SheshNaag: The King of Snakes
According to the Hindu mythology Sheshnag means the king of snakes. It is believed that Sheshnaag lives in Shaeshnaag lake and the lake was dug by Sheshnag himself. It is believed by the Hindus that Sheshnag stays in this Lake even today. It is one of the most ancient places of pilgrimage for the Hindus, as it lies on the track of Amarnath cave.
Seshnag is a large thousand headed serpent often referred to as the king of all serpents in the Hindu mythology. Though the creature is not evil but its description is a bit weird. According to the myth, it is said that all the planets of the universe are located on its heads and each time he shifts Earth from one head to another an earthquake takes place. It is said that when he uncoils, time moves forward and creation takes place. When he coils back, the universe ceases to exist.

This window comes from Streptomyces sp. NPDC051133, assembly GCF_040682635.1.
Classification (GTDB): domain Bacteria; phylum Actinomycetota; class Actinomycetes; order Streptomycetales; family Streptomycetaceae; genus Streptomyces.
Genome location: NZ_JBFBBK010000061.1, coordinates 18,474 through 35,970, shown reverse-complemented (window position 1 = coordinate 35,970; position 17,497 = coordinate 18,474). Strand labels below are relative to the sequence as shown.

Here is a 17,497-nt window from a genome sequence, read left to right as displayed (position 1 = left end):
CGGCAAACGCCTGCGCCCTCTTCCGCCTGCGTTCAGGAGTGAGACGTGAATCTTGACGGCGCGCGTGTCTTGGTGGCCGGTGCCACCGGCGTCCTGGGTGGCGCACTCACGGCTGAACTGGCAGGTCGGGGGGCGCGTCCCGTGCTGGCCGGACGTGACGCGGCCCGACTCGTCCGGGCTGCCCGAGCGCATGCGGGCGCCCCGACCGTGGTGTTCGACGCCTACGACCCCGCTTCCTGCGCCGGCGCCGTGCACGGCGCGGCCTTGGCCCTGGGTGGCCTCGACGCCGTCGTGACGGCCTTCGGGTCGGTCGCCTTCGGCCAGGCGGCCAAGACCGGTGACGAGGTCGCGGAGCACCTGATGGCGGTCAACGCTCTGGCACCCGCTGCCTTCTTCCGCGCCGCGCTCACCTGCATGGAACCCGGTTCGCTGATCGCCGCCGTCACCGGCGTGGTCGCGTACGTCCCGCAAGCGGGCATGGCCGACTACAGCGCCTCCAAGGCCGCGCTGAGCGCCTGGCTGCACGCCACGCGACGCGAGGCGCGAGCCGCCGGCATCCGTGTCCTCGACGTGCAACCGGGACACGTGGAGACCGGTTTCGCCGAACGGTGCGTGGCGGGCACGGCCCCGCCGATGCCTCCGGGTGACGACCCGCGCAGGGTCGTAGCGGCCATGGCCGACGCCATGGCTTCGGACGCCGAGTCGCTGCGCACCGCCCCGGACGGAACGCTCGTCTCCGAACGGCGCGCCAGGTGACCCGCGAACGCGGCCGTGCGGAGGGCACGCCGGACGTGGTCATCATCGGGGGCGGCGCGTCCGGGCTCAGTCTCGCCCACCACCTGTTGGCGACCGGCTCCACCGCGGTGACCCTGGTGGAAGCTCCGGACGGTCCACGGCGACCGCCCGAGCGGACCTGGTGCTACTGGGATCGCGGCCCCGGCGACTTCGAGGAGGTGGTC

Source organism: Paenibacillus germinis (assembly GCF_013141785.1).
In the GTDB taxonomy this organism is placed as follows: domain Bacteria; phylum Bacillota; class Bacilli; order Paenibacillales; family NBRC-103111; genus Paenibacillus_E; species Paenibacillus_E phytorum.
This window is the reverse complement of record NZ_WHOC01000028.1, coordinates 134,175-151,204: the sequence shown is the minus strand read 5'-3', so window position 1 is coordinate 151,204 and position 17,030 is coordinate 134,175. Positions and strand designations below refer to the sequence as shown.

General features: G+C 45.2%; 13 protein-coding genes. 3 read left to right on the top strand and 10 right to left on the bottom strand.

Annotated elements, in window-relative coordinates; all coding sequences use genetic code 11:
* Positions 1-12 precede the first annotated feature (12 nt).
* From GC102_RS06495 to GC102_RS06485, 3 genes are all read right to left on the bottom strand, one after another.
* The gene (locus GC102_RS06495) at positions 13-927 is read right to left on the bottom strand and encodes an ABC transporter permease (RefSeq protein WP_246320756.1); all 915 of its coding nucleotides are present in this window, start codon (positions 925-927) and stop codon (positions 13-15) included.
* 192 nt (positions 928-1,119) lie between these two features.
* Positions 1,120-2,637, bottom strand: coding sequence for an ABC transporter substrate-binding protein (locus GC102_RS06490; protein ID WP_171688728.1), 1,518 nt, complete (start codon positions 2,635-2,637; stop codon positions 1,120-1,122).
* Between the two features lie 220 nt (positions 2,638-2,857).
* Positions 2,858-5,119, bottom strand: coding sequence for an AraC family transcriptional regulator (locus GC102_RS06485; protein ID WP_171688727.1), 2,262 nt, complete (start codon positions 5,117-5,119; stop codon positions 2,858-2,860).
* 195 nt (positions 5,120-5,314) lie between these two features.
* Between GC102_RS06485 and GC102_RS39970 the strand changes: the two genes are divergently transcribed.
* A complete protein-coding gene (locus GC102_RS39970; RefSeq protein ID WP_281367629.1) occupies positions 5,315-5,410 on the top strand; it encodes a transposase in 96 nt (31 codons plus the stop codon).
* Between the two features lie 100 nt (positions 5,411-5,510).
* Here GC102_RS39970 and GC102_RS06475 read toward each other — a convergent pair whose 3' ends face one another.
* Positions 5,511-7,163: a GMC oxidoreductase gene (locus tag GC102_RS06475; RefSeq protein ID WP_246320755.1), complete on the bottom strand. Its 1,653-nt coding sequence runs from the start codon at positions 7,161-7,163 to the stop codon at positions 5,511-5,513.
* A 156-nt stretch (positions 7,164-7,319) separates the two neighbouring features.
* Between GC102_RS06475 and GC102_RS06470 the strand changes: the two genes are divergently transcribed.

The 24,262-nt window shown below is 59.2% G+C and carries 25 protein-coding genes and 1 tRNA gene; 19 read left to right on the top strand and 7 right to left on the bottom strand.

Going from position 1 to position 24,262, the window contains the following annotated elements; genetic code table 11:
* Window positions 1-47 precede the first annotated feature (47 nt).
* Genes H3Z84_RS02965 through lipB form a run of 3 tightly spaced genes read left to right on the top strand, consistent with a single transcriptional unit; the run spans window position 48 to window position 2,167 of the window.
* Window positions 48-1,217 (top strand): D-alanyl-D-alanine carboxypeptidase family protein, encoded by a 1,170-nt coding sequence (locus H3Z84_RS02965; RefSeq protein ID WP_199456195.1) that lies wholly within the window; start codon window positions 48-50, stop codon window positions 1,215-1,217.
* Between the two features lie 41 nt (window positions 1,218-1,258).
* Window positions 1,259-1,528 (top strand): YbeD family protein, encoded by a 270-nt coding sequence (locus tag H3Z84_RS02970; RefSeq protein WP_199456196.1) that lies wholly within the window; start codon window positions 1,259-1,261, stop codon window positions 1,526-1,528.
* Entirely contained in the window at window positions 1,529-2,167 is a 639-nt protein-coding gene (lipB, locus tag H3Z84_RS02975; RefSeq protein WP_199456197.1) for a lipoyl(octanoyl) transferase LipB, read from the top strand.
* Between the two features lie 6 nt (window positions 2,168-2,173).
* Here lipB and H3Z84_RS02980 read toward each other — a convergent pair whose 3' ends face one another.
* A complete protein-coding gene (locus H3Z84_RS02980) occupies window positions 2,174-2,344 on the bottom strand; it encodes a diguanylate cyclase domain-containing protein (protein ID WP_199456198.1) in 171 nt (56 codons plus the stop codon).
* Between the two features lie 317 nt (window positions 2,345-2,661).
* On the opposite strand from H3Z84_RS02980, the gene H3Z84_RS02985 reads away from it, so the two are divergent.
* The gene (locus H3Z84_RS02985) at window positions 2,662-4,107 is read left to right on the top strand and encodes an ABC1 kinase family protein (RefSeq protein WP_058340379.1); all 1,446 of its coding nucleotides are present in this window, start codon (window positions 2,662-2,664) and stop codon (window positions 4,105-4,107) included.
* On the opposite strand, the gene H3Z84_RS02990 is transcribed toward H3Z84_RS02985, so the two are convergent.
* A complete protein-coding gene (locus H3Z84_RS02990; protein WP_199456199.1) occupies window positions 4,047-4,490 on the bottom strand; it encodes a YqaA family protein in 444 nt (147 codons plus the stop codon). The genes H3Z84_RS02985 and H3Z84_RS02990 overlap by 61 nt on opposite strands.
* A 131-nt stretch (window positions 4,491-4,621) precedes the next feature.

Myths or Religious Importance
This mythical 5 headed-snake stands with its fangs open over the head of Lord Vishnu. The coiled body of the snake forms the throne on which Lord Vishnu is reclining. Thus, this snake is is worshipped by Hindus as it is the seat of Lord Vishnu. It is said that Sheshnag took avatar with Lord Vishnu on several occasions. When Vishnu took the Ram Avatar, Sheshnag took avatar as Laxman.
When it was time for Bhagvan to reappear as Krishna Sheshnag said that this time I would like to be the elder brother as elder brother always gets better attention. Bhagvan agreed to that and Sheshnag’s avatar was Balram while Lord Vishnu came on earth as Krishna. When Vasudeva was braving torrential to carry baby Krishna across the river to Gokul (to keep him safe), the Sheshnag rose from the river and shaded them like an umbrella.
Both the Devas (Gods) and Asuras (Demons) wanted ‘amrit’ (elixir or eternal life), but to get it, they had to whip up the great seas of the world (Samudra manthan). The Sheshnag had then become the rope with which the seas were churned.